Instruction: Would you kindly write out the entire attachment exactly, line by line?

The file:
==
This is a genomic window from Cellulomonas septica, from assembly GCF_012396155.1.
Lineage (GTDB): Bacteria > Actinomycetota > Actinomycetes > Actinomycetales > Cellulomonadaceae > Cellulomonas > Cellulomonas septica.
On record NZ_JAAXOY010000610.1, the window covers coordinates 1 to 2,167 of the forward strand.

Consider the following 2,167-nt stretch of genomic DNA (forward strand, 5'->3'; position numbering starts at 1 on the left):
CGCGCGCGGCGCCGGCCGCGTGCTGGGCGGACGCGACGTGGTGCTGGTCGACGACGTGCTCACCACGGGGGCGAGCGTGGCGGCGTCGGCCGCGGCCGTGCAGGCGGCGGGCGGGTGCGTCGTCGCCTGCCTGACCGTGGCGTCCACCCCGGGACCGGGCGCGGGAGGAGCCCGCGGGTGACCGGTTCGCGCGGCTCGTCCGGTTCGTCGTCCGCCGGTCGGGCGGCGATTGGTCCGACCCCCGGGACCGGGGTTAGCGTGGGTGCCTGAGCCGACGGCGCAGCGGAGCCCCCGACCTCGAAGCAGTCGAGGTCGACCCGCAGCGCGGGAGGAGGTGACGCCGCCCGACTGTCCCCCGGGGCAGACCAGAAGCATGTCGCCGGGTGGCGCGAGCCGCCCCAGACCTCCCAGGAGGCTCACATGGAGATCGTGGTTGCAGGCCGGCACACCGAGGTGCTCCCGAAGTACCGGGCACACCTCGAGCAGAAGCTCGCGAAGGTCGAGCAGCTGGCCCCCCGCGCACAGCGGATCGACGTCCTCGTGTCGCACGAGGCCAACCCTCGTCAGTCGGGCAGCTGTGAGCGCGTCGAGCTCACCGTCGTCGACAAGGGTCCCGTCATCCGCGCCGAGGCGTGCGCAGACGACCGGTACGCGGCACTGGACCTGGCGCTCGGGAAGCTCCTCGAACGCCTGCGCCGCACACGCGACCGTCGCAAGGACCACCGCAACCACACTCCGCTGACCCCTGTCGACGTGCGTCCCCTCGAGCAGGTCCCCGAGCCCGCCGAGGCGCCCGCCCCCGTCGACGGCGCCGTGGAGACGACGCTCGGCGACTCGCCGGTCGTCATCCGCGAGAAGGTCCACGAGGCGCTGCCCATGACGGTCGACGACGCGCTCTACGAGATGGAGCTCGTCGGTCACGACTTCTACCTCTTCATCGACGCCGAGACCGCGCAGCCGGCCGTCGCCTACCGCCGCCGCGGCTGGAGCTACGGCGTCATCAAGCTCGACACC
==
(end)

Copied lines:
This is a genomic window from Cellulomonas septica, from assembly GCF_012396155.1.
Lineage (GTDB): Bacteria > Actinomycetota > Actinomycetes > Actinomycetales > Cellulomonadaceae > Cellulomonas > Cellulomonas septica.
On record NZ_JAAXOY010000610.1, the window covers coordinates 1 to 2,167 of the forward strand.

Consider the following 2,167-nt stretch of genomic DNA (forward strand, 5'->3'; position numbering starts at 1 on the left):
CGCGCGCGGCGCCGGCCGCGTGCTGGGCGGACGCGACGTGGTGCTGGTCGACGACGTGCTCACCACGGGGGCGAGCGTGGCGGCGTCGGCCGCGGCCGTGCAGGCGGCGGGCGGGTGCGTCGTCGCCTGCCTGACCGTGGCGTCCACCCCGGGACCGGGCGCGGGAGGAGCCCGCGGGTGACCGGTTCGCGCGGCTCGTCCGGTTCGTCGTCCGCCGGTCGGGCGGCGATTGGTCCGACCCCCGGGACCGGGGTTAGCGTGGGTGCCTGAGCCGACGGCGCAGCGGAGCCCCCGACCTCGAAGCAGTCGAGGTCGACCCGCAGCGCGGGAGGAGGTGACGCCGCCCGACTGTCCCCCGGGGCAGACCAGAAGCATGTCGCCGGGTGGCGCGAGCCGCCCCAGACCTCCCAGGAGGCTCACATGGAGATCGTGGTTGCAGGCCGGCACACCGAGGTGCTCCCGAAGTACCGGGCACACCTCGAGCAGAAGCTCGCGAAGGTCGAGCAGCTGGCCCCCCGCGCACAGCGGATCGACGTCCTCGTGTCGCACGAGGCCAACCCTCGTCAGTCGGGCAGCTGTGAGCGCGTCGAGCTCACCGTCGTCGACAAGGGTCCCGTCATCCGCGCCGAGGCGTGCGCAGACGACCGGTACGCGGCACTGGACCTGGCGCTCGGGAAGCTCCTCGAACGCCTGCGCCGCACACGCGACCGTCGCAAGGACCACCGCAACCACACTCCGCTGACCCCTGTCGACGTGCGTCCCCTCGAGCAGGTCCCCGAGCCCGCCGAGGCGCCCGCCCCCGTCGACGGCGCCGTGGAGACGACGCTCGGCGACTCGCCGGTCGTCATCCGCGAGAAGGTCCACGAGGCGCTGCCCATGACGGTCGACGACGCGCTCTACGAGATGGAGCTCGTCGGTCACGACTTCTACCTCTTCATCGACGCCGAGACCGCGCAGCCGGCCGTCGCCTACCGCCGCCGCGGCTGGAGCTACGGCGTCATCAAGCTCGACACC